Shrimp and Navy Bean Salad


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Shrimp and White Bean Salad

This is one of my favorite recipes.  We got this recipe from B’s mom and have been making it every since.  I have to admit that I like it with a little less shrimp than it calls for in the recipe, but that decision should be based on your fondness or not so fondness of shrimp. We often have this in the summer, but in my imagination, I host fun little get togethers, and this is always served as an appetizer, whatever time of year.  It’s easy to make, and it’s really good.

Shrimp and White Bean Salad


  • 14 oz canned navy beans
  • 10 1/2 oz large peeled and cooked shrimp (*we used small shrimp in the photos above, but we usually use large shrimp and it works out better.  So, you might use larger bread than pictured).
  • 1/2 red onion, finely chopped
  • 1 celery stock, finely chopped
  • 1 garlic glove, finely chopped
  • Juice of 1 lemon
  • 5 tbsp olive oil
  • 2 tbsp flat parsley
  • loaf of French bread
  • 6 baby plum tomatoes, chopped
  • salt and pepper


  1. Mix beans, onion, celery, shrimp, tomatoes, and garlic into large shallow bowl.
  2. Add the lemon juice, 2 tablespoons of oil, and chopped parsley.
  3. Add a little salt and pepper to taste
  4. Use the rest of the olive oil to brush the slices of bread.
  5. Toast bread
  6. Serve on bread and  drizzle any extra oil. Enjoy!

Caramel Apples with Ginger and or Chocolate Salt


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Prepping to make caramel apples. There are cinnamon sticks here, but we didn’t end up using them.

B is prepping for a test, but I really didn’t want to miss a Sunday post so I decided to make caramel apples by myself.  Well, whenever I decide to cook by myself, I realize how much more familiar B is with the kitchen than me.  My workspace didn’t look anything like his clean and orderly workspace, and I felt completely overwhelmed just making caramel apples.  I’m not trying to be too disparaging of myself; I can do a lot of things, but I know that the cooking is not one of my strengths. So, just as I was about to burn the caramel, B stepped in and helped out.  Sigh of relief.

Prepping for caramel apple.

I was inspired by Martha Stewart’s Living cover this week, but we didn’t use any of the recipes from there.  We wanted to try caramel apples with ginger and a chocolate salt from The Spice and Tea Exchange that B received for his birthday.  I loved the ginger.  The chocolate salt was good, too, but we used too much salt.  If you happen to try these recipes, I would recommend using both sparingly.  The amount of ginger in the photo seemed perfect, but the amount of salt seen in the photos below was too much.  Use just a little.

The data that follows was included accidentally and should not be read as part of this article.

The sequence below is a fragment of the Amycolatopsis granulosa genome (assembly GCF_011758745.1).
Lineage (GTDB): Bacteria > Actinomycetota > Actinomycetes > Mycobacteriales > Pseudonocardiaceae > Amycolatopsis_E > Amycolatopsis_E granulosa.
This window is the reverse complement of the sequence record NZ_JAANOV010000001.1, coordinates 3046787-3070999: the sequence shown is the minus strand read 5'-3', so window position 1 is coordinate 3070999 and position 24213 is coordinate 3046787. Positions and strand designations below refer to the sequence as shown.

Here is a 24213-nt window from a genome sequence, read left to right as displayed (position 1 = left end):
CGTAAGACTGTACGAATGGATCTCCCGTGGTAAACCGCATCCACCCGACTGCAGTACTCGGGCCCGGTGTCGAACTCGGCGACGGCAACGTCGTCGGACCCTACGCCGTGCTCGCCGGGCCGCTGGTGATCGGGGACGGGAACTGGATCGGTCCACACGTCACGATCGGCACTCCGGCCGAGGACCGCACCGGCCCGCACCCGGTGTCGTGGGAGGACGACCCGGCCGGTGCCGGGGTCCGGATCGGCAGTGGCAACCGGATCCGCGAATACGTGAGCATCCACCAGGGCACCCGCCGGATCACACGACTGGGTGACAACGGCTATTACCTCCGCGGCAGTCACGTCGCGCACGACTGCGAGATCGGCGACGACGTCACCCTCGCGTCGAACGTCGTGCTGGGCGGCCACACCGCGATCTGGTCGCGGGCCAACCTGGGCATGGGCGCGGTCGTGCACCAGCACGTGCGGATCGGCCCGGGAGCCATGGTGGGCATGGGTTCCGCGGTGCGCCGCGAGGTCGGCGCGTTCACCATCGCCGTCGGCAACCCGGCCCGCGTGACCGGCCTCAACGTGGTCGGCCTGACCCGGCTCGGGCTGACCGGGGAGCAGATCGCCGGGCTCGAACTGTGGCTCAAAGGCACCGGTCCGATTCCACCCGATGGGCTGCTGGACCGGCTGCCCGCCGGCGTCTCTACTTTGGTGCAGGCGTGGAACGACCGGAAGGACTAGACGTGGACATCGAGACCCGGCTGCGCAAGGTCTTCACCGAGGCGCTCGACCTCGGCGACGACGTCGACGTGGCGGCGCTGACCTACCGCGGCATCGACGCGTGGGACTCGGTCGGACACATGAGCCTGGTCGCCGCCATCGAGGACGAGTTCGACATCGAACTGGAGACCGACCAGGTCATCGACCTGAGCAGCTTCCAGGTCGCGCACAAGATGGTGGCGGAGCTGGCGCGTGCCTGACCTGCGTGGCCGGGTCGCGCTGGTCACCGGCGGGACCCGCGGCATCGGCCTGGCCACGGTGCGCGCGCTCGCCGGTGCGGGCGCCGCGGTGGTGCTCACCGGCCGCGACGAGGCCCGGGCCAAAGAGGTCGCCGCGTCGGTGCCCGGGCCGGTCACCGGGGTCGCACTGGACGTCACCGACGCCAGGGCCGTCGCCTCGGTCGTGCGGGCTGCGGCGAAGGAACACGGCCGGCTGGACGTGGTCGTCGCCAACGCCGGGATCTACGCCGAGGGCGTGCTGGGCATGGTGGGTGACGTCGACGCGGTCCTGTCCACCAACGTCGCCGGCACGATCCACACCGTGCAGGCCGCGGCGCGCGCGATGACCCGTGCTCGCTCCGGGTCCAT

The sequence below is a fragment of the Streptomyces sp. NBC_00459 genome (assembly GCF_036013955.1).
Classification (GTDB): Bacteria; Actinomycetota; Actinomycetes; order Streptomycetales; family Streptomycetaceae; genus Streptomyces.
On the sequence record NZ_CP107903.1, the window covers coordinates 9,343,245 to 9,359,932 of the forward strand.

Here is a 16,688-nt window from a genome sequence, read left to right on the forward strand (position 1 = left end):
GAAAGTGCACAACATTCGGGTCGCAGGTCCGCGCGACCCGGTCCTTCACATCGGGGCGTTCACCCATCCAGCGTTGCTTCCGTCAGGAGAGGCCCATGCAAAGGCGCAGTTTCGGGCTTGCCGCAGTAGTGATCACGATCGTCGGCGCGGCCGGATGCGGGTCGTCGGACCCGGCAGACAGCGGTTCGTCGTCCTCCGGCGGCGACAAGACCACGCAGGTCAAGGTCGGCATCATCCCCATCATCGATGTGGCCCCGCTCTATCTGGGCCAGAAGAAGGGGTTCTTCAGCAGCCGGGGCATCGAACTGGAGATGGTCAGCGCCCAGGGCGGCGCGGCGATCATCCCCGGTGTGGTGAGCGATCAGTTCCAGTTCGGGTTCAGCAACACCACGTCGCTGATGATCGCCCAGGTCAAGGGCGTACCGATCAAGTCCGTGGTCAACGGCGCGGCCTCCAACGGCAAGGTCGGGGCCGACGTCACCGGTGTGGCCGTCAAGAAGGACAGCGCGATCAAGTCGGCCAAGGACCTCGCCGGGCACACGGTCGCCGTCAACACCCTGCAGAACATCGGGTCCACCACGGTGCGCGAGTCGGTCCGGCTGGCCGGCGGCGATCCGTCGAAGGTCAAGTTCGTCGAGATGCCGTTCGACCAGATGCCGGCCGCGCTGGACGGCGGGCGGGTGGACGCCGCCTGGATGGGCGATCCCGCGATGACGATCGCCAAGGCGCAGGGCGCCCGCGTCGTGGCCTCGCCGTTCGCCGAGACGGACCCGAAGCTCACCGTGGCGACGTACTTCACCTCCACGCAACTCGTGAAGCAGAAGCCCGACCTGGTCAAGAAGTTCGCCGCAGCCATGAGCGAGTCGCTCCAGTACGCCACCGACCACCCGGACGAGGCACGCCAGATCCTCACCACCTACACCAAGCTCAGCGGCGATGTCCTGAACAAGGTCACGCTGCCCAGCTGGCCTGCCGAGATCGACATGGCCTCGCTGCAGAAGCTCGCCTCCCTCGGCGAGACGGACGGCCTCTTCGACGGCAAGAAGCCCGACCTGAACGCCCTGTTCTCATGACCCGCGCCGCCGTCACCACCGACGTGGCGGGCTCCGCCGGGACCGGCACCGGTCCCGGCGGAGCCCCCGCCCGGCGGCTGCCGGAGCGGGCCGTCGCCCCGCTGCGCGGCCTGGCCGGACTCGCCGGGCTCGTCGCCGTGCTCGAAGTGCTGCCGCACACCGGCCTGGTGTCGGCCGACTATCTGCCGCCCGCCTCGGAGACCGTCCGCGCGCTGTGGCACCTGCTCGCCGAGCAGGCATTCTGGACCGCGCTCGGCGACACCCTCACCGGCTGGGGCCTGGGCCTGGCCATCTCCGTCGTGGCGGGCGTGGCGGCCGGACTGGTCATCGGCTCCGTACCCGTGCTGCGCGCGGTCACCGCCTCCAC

Chocolate Salt Caramel Apple is in the front. Use less chocolate salt than in this photo; it was too much. Ginger Caramel Apple is in the back.

Caramel Apples with Ginger (my favorite) and or Chocolate Salt

Ginger Caramel Apple with the perfect amount of ginger.

Things you will need

  • Sticks for the apples
  • Parchment paper to put the apples on when finished
  • 14 oz bag of caramels
  • Water
  • Ginger
  • Chocolate salt


  1. Unwrap the caramels and wash the apples
  2. Pull stems out of apples and insert stick into apples
  3. Put the apples and the spices by the stove so they are easily available when the caramel has melted.
  4. Cover a plate or baking sheet with parchment paper for the finished apples.
  5. Put the caramel in a saucepan and add 2 tablespoons of water.
  6. Cook on low heat (this will take a bit) until there are no more lumps in the caramel.
  7. Dip the apples in the caramel.
  8. Over the parchment paper, sprinkle the ginger or the chocolate salt over the caramel apple

Weekly Photo Challenge: Solitary


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Both my photos for the weekly photo challenge were taken while I was living in Italy quite a few years ago.  The first one of the man at the Spanish Steps has always been one of my favorites although I realize the lighting is not great and, ideally, it would have been taken at a closer range and it’s too blurry.  Still. . .it’s always been one of my favorites because I took the photo on a drizzly night right before Christmas when I was feeling quite homesick myself.  I loved being in Italy, but I also often missed my family, my boyfriend at the time (now husband:), and friends.  I also missed too much about Texas and the States to name: a language that I knew, Taco Cabana, stores that were open 24 hours, driving on highways late at night with the windows open, bookstores.  So, despite Italy being one of the best experiences of my life, I related very much to the man in this photo.

Man with camera at Spanish Steps

The second photo was taken while I was living in Italy, but it was taken in Brussels.  A friend and I were waiting for another friend, and so I was killing time by taken photos. I took this of myself using the mirror behind the bar.

Me at the bar

Birthdays and Jalapeno Poppers